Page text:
Those who would have possibly voted AGAINST punishment or the death penalty were not at the trial.  Joseph of Arimathea, a rich member of the Sanhedrin, was likely not invited to the first trial. If Joseph had been at the trial He would not have voted for the death penalty:

"Now behold, there was a man named Joseph, a council member, a good and just man.  He had NOT consented to their (the council) decision and deed.  He was from Arimathea, a city of the Jews, who himself was also waiting for the kingdom of God. " (Luke 23:50-51).

It was Joseph of Arimathea, not one of the eleven disciples, who went to Pilate and asked for the dead body of Jesus. After seeing Pilate Joseph had Nicodemus help him prepare the body for burial. Nicodemus was, like Joseph, a member of the Sanhedrin who believed in him (John 3:1-2). The resentment and bitterness toward Christ is all the more striking when one realizes the religious leaders who hated him KNEW he was from God!:

"There was a man of the Pharisees named Nicodemus, a ruler of the Jews (member of the Sanhedrin). This man came to Jesus by night and said to Him, 'Rabbi, WE KNOW THAT YOU ARE A TEACHER COME FROM GOD; for no one can do these signs that You do unless God is with him.'" (John 3:1-2)
Known false witnesses allowed to testify

The ninth commandment states:

"You shall not bear false witness against your neighbor." (Exodus 20:16)

Yet KNOWN false witnesses were sought and used during the trial.

"Then some rose up and bore FALSE WITNESS against Him, saying . . . , " (Mark 14:57, see also Matthew 26:59-60)

Lying against someone, especially in court, is something God says He HATES (Proverbs 6:16-19). The Biblical penalty for being a false witness was fair but severe (Deuteronomy 19:16-19, 21). These principles meant that those who LIED in court deserved the DEATH PENALTY for which they were giving testimony! Jewish law also did not allow false testimony during a trial and punished those found to be giving such during a trial (W. Chandler, The Trial of Jesus, Vol. 1, pg. 140).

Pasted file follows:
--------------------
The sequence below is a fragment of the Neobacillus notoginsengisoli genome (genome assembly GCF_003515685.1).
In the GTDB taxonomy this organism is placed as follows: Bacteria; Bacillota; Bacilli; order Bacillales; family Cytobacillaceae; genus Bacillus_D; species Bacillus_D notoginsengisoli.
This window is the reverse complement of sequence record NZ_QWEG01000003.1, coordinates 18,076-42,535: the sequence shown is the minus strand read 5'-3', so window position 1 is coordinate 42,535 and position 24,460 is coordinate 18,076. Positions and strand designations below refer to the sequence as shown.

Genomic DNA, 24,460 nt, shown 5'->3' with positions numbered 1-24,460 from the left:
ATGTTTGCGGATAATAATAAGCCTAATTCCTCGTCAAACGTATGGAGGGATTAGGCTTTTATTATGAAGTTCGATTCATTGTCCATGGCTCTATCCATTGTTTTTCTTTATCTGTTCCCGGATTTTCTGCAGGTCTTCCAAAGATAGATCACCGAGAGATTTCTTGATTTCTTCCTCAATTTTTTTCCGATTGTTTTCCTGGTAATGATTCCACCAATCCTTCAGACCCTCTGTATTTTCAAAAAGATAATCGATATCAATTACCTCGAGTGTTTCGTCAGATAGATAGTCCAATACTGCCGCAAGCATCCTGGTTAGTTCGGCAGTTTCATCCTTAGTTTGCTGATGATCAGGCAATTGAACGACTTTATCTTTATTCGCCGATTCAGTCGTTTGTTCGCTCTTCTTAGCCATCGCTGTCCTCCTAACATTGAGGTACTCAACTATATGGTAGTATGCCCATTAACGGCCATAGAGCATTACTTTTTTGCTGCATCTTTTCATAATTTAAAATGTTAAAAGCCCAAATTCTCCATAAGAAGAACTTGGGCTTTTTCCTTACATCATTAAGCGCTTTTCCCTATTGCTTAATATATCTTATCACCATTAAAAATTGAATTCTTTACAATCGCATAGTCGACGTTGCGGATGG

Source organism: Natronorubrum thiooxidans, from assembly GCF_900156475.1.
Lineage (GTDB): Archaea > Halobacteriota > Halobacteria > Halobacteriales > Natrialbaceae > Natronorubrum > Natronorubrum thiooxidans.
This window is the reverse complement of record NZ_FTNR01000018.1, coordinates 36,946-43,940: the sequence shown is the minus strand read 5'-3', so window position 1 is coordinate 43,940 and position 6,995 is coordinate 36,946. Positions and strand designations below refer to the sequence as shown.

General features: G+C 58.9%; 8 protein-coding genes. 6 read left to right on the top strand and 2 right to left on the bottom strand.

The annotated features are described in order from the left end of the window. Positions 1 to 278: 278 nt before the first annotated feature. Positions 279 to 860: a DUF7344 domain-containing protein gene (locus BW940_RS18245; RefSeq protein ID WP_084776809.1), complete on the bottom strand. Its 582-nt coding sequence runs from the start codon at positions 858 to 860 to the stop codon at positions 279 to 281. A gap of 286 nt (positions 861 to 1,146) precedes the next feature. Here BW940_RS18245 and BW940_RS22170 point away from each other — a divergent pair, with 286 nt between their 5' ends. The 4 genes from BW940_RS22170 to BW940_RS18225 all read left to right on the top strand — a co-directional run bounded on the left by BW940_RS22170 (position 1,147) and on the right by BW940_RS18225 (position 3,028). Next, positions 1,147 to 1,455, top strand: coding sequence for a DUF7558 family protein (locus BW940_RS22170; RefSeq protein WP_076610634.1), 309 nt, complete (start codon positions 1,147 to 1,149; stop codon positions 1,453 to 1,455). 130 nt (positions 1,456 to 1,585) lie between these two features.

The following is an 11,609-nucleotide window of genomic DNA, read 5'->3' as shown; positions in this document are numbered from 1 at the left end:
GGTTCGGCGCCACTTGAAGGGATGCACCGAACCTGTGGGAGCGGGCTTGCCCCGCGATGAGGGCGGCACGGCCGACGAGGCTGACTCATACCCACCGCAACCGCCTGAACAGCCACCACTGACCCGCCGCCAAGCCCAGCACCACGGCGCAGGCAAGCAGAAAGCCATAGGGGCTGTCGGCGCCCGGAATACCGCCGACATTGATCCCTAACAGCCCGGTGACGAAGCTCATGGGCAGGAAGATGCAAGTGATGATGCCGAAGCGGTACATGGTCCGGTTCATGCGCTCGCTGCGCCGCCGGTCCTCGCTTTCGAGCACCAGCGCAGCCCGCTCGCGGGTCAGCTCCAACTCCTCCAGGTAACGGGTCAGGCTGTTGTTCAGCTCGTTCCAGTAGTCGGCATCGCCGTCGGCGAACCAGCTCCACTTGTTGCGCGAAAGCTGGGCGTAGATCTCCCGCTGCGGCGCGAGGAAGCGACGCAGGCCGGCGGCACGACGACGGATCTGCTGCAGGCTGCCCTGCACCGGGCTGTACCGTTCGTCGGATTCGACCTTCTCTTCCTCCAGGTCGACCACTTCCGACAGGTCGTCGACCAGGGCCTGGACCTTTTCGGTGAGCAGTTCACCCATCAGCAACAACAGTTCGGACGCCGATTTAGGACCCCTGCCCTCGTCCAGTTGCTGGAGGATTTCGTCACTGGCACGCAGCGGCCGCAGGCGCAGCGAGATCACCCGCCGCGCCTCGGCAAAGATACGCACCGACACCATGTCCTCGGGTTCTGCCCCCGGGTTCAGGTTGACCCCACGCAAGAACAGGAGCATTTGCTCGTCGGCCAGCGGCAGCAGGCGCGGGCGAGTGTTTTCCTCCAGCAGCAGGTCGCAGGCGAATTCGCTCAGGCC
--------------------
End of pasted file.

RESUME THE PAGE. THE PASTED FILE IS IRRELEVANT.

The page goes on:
Self-incrimination

Jesus did not defend himself against the charges made by the false witnesses. The High Priest, frustrated that he will not say anything in his own defense, calls upon GOD to witness the answer given to a very self-incriminating question (Matthew 26:62-65). According to Jewish law a person could NOT be condemned based on their own testimony (self-incrimination).

"We have it as a fundamental principle of our jurisprudence that no one can bring an accusation against himself." (Maimonides, Sanhedrin, 4:2, see also Mendelsohn)

Additionally, the indictment used to justify the death penalty was ILLEGAL because the judges themselves originated the charges. Based on the Bible, a charge against someone was to be brought up by at least two or three witnesses of the alleged crime:

"One witness shall not rise against a man concerning any iniquity or any sin that he commits;  by the mouth of TWO or THREE witnesses the matter shall be established." (Deuteronomy 19:15)

The Sanhedrin, according to Jewish law, could NOT originate charges. Alfred Edersheim in his Life and Times of Jesus the Messiah (book 3, chapter 2) states:

"The Sanhedrin did not, and could not, originate charges. It only investigated those brought before it."

The condemnation charge was false